Early this week, he was still walking with a limp and unable to run. I was told with this type of injury, sprinters have been known to require six to eight weeks of inactivity for it to heal if they opt against surgery. Next week (when the team comes back from the bye) would mark the seventh, and Garcon doesn’t appear to be improving. He wants to play, but I wouldn’t be surprised at all if he doesn’t return and winds up having surgery instead.

 

 

MJ: It’s still too early to tell. He still has to get back “into football shape,” as Mike Shanahan is so fond of saying, and there’s no guarantee that he will even be activated. Right now, Brown remains on the physically unable to perform (PUP) list and has been cleared to practice. The Redskins can evaluate him over a 21-day window before making a determination on whether he’s healthy enough to play this season, or if he must be placed on IR.

If Brown is healthy enough to play, then the Redskins would have to make the determination on whether he is a better option than Tyler Polumbus, and what swapping in a new piece to the puzzle would do for the chemistry and cohesion that the line has developed this season.

 

 

MJ: The draw plays had worked very well during the first seven games, but the Redskins seem did go away from them in the last two weeks, especially against Carolina. After using Darrel Young effectively on dives up the middle against the Giants, Washington hasn’t used him as much. Young had a three-yard plunge for a first down on fourth-and-1 this past week, but that was his only carry. I was expecting to see Griffin on the draw in goal-line situations because the Panthers really were doing a good job of setting the edge. I wasn’t a fan of the screen passes to Banks inside the red zone. Would’ve much rather seen Griffin on the draw, or Morris fighting for yards up the middle instead. But, Kyle Shanahan obviously felt like he could catch Carolina off-guard by going to the outside rather than up the middle. He said on Tuesday that he definitely wished he could’ve had the unsuccessful swing passes to Banks back so he could have called another play.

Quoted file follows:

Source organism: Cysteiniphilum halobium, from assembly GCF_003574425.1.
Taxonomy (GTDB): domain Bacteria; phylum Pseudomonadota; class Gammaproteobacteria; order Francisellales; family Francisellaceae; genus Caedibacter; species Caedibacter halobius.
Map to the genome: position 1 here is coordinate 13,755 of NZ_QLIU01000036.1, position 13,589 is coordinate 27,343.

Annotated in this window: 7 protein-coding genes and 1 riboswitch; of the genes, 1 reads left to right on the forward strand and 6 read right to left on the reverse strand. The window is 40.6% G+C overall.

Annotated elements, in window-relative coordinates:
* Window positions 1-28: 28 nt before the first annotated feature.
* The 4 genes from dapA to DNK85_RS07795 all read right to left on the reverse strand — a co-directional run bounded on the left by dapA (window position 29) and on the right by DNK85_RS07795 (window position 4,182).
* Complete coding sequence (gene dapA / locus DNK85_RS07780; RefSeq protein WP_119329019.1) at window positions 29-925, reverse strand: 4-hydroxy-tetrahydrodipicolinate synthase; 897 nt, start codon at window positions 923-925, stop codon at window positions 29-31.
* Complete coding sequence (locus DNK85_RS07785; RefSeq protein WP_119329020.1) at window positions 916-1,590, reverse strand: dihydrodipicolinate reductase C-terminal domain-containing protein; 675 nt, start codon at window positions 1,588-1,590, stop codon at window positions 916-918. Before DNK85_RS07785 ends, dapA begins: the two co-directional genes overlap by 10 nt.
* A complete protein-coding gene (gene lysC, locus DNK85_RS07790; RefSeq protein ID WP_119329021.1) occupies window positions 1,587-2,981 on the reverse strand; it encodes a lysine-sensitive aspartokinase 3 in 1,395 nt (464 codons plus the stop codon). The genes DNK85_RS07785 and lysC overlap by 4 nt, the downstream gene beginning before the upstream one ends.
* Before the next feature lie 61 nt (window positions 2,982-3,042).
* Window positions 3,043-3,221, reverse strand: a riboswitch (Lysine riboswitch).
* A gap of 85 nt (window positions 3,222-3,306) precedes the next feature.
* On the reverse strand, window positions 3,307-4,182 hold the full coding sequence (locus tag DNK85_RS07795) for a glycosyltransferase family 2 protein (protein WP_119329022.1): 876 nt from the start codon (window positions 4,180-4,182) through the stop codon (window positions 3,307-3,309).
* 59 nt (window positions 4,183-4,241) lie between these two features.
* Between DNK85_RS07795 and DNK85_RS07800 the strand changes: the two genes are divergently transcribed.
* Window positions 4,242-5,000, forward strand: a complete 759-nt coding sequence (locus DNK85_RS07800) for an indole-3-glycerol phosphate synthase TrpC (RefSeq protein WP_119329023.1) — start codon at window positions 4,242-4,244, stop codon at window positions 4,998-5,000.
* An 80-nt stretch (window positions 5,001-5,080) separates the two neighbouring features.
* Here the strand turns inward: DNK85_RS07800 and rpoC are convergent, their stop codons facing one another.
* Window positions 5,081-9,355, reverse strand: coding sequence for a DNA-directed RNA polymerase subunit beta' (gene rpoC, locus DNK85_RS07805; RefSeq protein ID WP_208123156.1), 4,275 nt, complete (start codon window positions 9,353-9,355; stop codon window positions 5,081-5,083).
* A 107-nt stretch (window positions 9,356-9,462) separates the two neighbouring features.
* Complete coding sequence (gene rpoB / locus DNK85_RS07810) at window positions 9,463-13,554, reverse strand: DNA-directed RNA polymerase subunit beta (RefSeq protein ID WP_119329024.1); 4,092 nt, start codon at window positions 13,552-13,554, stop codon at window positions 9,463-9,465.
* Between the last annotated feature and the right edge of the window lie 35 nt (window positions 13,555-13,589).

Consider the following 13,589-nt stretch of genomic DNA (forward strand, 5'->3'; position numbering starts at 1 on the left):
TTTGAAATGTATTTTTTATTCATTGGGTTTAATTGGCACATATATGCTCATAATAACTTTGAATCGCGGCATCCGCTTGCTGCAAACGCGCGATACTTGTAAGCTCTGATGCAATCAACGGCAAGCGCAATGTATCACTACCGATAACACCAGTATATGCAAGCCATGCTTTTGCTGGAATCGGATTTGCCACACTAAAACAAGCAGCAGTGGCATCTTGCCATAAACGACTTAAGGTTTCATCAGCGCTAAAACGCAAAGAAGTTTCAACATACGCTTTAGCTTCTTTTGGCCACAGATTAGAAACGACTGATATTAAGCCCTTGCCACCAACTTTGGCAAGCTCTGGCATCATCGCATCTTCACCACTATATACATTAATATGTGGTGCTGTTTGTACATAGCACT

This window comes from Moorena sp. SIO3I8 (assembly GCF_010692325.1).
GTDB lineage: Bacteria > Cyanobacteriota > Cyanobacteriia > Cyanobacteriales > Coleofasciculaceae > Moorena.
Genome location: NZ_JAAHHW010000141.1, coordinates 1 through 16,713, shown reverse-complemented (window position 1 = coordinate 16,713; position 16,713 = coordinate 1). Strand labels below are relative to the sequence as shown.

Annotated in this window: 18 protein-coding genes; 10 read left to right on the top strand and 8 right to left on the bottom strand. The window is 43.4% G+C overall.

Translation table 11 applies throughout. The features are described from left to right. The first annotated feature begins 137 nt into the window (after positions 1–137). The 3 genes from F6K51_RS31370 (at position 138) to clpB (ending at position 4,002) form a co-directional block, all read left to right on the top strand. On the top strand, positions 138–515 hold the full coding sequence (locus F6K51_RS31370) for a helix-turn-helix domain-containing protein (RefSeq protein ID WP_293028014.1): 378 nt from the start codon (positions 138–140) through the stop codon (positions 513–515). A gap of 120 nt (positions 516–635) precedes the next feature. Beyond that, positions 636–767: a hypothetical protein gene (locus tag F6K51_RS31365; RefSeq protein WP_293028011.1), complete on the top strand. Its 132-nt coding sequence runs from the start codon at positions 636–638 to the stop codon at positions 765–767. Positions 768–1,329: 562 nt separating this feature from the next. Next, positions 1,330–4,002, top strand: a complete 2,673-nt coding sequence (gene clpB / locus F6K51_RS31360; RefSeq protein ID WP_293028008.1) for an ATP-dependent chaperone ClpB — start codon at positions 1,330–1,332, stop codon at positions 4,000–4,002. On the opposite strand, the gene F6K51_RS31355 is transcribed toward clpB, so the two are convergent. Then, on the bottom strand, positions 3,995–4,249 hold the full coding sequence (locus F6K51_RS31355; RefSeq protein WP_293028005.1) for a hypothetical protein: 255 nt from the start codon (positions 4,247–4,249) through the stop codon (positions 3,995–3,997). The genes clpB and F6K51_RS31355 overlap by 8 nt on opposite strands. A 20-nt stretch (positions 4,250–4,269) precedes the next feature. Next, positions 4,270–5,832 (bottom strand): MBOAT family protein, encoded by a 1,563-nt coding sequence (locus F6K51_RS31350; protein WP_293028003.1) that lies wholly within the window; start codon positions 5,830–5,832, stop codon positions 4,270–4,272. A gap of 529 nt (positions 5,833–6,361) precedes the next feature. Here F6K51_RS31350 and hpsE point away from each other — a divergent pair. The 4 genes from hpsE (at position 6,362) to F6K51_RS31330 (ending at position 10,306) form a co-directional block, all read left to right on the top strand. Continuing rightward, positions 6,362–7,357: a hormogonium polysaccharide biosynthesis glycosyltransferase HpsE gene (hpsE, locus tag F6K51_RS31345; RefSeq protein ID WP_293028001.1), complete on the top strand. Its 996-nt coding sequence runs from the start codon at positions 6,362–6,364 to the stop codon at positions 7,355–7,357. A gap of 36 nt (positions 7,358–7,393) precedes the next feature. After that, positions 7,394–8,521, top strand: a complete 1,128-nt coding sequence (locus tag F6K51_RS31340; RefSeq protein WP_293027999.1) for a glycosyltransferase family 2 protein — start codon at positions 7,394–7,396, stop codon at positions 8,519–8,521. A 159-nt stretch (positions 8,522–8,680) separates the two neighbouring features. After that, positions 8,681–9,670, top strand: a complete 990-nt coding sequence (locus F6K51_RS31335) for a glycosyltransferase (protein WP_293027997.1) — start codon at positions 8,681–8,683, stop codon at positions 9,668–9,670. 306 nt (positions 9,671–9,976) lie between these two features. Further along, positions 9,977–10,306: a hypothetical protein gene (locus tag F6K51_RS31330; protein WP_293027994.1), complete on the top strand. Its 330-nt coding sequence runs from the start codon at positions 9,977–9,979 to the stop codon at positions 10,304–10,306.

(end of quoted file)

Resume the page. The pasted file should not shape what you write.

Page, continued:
MJ: Right tackle Tyler Polumbus did have a some struggles this past Sunday, but right guard Chris Chester has been solid, and bailed Polumbus out on a couple of plays. LeRibeus has worked exclusively at left guard and center, and while he dressed over Maurice Hurt this past week, he’s not ready to take Kory Lichtensteiger’s job. LeRibeus and Gettis simply aren’t NFL ready. And Compton is on the practice squad. He’s even further behind in his development than LeRibeus and Gettis.

 

 

MJ: Despite being 3-6, the Redskins aren’t statistically eliminated from wildcard contention. It will take a near-miraculous run down the homestretch – no worse than 6-1 in the final seven games – and help from others. But it has been done before – only three times since 1990 – but it’s been done. Now, will they make it? It’s hard to see it happening, especially given the ongoing defensive struggles and lack of weapons at RGIII’s disposal on offense.

Mike Jones covers the Washington Redskins for The Washington Post. When not writing about a Redskins development of some kind – which is rare – he can be found screaming and cheering at one of his kids’ softball, baseball, soccer or basketball games.